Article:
I was watching a film tonight about ethics which posed an interesting question. It went something like this. You are walking past a pond, and in the middle is a small child, stranded, with the child’s parents nowhere to be found. You look down at your shoes and realise you are wearing your new Gucci shoes and have no time to take them off before the child falls deeper into the pond and below the surface. Setting aside the self-indulgent psychopath, most people in this predicament would not think twice about launching themselves into the pond to save the child and ruin their £1000 Gucci shoes.
Yet, if the same person witnessed the same child in hunger or poverty, would they be prepared to contribute £1000 to a charity seeking to tackle said hunger and poverty – would they? A question that opens up the hollow vanity of consumerism.
As we age, face the harsh realities of life, lose loved ones, and perhaps start to contemplate our own mortality, we have choices. We can succumb to the darkness of reactionary impulses, which have built up over the years or not.
I leave an evening with John Lydon early with mixed feelings and knowing we have parted ways. Seeking to unpick Lydon today is not a joyful experience. He has long stopped being the once charismatic leader of two charismatic bands that helped shape my personal musical journey.
Lydon’s abandonment of his class politics, which I know winds a few people up, has little importance to me. However, through his physical gesturing, his mocking of Diane Abbot, the U.K. first black female MP, says far more about his current state of thinking than any words leaving his mouth. It’s mocking straight out of the Trump playbook. It’s not funny and simply gives the impression (rightfully or wrongly) of spitefulness. I do feel a sense of unease.
Lydon’s attempts at personality assassinations are predictable, often crude and dull. Refections of his time with the Pistols are old news, regurgitated stories many would have heard countless times before. His contempt for fellow Pistol’s, especially drummer Paul Cook, are delivered like an unconvincing victim who has woken to the news that nobody really cares 40 years later.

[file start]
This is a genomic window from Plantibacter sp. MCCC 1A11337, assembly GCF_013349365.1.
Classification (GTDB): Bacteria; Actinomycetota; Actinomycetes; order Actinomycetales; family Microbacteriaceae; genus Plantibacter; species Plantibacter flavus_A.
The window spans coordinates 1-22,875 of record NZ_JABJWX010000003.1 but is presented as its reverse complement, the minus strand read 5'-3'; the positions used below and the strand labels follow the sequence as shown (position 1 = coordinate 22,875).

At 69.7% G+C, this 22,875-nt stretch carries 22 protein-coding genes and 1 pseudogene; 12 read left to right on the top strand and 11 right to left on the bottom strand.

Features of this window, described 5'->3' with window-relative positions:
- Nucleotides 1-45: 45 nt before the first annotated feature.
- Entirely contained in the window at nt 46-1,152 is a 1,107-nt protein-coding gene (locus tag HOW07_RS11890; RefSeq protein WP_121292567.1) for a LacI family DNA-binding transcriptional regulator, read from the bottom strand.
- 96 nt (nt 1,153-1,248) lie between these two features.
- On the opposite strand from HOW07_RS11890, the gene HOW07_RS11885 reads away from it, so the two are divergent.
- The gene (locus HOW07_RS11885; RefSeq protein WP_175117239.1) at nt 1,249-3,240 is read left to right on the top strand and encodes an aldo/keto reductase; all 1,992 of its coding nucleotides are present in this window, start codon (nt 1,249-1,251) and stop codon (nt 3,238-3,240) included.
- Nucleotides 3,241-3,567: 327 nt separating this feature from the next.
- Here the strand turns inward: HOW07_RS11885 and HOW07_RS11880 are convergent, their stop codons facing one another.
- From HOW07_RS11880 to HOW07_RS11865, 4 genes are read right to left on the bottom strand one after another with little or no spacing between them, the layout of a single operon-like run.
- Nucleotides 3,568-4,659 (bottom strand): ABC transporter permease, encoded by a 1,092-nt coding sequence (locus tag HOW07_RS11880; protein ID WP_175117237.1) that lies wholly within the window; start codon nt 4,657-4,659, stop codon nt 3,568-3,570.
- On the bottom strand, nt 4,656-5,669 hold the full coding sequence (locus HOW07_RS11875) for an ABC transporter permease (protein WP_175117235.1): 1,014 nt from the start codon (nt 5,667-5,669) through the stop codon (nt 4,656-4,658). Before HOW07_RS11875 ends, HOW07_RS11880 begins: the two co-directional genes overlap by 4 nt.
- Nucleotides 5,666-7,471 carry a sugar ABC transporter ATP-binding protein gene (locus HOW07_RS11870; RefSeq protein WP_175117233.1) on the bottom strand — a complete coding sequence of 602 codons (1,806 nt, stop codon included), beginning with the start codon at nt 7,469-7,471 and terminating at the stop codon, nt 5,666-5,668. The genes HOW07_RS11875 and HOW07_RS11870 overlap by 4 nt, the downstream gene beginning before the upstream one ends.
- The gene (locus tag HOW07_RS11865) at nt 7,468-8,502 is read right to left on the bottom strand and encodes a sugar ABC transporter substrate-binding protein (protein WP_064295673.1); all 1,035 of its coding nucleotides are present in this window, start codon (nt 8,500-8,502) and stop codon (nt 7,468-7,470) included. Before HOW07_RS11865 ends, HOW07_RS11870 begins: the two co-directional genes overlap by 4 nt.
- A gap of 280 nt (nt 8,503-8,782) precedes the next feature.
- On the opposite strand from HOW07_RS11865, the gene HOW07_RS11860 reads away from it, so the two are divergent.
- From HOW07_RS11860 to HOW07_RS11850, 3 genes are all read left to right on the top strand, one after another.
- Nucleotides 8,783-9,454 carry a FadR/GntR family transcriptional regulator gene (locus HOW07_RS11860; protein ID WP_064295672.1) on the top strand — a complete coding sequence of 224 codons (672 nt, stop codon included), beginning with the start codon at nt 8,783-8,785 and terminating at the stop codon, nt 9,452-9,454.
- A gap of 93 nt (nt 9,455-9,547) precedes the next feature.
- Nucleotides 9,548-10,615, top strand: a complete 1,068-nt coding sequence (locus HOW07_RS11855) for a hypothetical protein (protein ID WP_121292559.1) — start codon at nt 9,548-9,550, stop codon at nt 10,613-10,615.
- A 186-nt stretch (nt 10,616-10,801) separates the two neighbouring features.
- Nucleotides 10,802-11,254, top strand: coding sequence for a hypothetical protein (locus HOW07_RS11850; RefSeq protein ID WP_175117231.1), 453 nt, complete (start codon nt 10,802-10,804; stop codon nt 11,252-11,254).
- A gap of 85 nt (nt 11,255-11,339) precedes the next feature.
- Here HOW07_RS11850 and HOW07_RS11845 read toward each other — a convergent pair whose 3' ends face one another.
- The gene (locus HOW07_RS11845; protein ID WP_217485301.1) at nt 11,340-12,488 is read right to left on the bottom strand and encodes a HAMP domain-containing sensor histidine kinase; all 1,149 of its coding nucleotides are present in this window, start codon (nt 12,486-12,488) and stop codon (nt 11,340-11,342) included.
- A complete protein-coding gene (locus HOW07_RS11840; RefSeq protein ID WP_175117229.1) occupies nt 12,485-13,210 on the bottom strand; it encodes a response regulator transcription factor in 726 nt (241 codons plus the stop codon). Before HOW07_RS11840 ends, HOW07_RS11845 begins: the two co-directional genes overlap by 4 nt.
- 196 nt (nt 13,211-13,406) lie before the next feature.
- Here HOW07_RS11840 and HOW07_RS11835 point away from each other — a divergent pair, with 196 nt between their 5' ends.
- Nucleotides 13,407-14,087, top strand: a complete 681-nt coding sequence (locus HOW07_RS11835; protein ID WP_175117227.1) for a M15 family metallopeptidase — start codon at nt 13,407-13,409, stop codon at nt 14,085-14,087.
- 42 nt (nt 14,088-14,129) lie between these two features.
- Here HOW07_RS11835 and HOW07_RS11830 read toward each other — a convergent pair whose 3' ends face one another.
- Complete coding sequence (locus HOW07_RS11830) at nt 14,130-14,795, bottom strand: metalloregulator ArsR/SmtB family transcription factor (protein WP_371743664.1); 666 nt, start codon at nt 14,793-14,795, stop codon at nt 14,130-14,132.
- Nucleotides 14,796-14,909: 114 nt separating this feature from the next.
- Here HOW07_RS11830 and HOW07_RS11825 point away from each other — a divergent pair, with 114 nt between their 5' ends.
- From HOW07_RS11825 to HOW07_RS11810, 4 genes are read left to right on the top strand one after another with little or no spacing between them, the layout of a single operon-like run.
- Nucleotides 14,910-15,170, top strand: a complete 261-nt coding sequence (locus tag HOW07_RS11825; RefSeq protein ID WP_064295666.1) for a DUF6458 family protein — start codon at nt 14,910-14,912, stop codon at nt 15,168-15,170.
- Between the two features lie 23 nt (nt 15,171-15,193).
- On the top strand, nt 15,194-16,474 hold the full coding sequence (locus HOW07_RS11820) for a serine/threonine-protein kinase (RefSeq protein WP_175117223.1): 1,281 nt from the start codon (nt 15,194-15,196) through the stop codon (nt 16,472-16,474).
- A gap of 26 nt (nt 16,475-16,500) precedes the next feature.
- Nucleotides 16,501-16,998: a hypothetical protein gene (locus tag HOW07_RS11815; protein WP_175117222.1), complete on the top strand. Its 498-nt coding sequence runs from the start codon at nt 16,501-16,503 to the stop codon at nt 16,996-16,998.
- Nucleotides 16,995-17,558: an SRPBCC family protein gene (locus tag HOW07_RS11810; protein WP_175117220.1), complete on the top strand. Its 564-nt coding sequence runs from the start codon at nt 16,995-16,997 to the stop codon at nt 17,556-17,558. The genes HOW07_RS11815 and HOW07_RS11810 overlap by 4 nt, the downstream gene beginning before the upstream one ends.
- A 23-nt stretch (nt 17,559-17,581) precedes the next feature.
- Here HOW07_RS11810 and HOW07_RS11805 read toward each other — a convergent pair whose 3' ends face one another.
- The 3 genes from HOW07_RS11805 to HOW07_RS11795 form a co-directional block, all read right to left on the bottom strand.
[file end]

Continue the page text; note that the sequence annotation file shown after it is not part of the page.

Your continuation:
Repeating the word cunt. I genuinely believe Lydon is the last person in the room to understand it’s all wearing thin, but he keeps repeating it, time and time again. It’s silly, tedious even. Recollections of butter adverts he made over a decade ago are told as if recent glories.
By far, the best parts of the evening are when he reflects on those he holds close. His parents, brothers and wife Nora. There is a sense of genuine reflection and encouragement for those dealing with loss or faced with the prospect of losing a loved one through the horrors of Alzheimer’s Disease.
Reflections of growing up in working-class neighbourhoods ring hollow now. There is little conviction behind the words. Just an analogue image of dusty memories, fading and recast into the light through a chipped lens of fake nostalgia and patriotism.
Lydon will always have his core fanbase. Tonight it’s an overwhelmingly white, 50+-year-old, male audience. Nothing wrong with this, of course, though one can hardly ignore the reality, like a ripple in a pond, it’s a case of ever-decreasing circles.
In truth, I’m bored; he starts to end the night by instigating an Abba singalong in memory to Sid Vicious. I’m out of here. The pantomime is over.
Stood, looking half bewildered to the world surrounding his existence, a Pep Guardiola lookalike. Slightly dishevelled, thinner. His nervous twitch holds a thousand transactions with the bottle. Pep anxiously riffles through the loose change in his palm. People flow past him, and like me, are ignorant of his true story. He looks broken.
I order tea. It is quickly dispensed into its disposal cardboard cup, the tea bag hoovers on the surface, “Say when”, the guy says as he pours the milk. “When,” I reply. He lifts his head. We capture one another’s eyes for a millisecond, and a distant sigh reverberates in our collective subconscious.
Stepping from the trailer and gripping the paper cup at its brim, I befriend an aluminium framed seat and its identical table where I place my tea and mobile phone.
25-years since I landed in Bristol. This is the place I have frequented, on and off, over those years. A tea/coffee trailer, adjacent to the Watershed, which also serves a delicious banana and chocolate crepe if you find yourself in the vicinity,
As then, and as now, it’s the perfect place to people watch. We mortals tend not to look up anymore, fixated by our devices. Connected to distance and not our immediate surroundings.
Groups of schoolchildren jostle, call each other names beyond my recognition and brag about things schoolchildren brag about. It’s all posturing, but there is the quiet one struggling to fit in and harvest a sense of belonging. An awkward shyness and sense of inadequacies. Seagulls hanker and cry for crumbs, and a wasp threatens occasionally. A guy in a leather motorcycle jacket on the next table sits back and stretches his legs out. Drawing deeply into his lungs, the cigarette smoke.
A momentary break in the traffic, pedestrian crossing beeps announce a new flow of passer-by. A young lady, early 20s stops abruptly, combes long hair with fingers. Tilts her head slightly to the left, raises her mobile, sucks in her cheeks like a pouting trout and snaps a selfie and walks on.
The Pep Guardiola lookalike is now loitering close to me, picking up random cigarette butts. A message appears on my iPhone 12, advising me to buy a new iPhone 13. I sip my tea, gaze up at the Weathervane, and before I notice, the Pep Guardiola lookalike has vanished.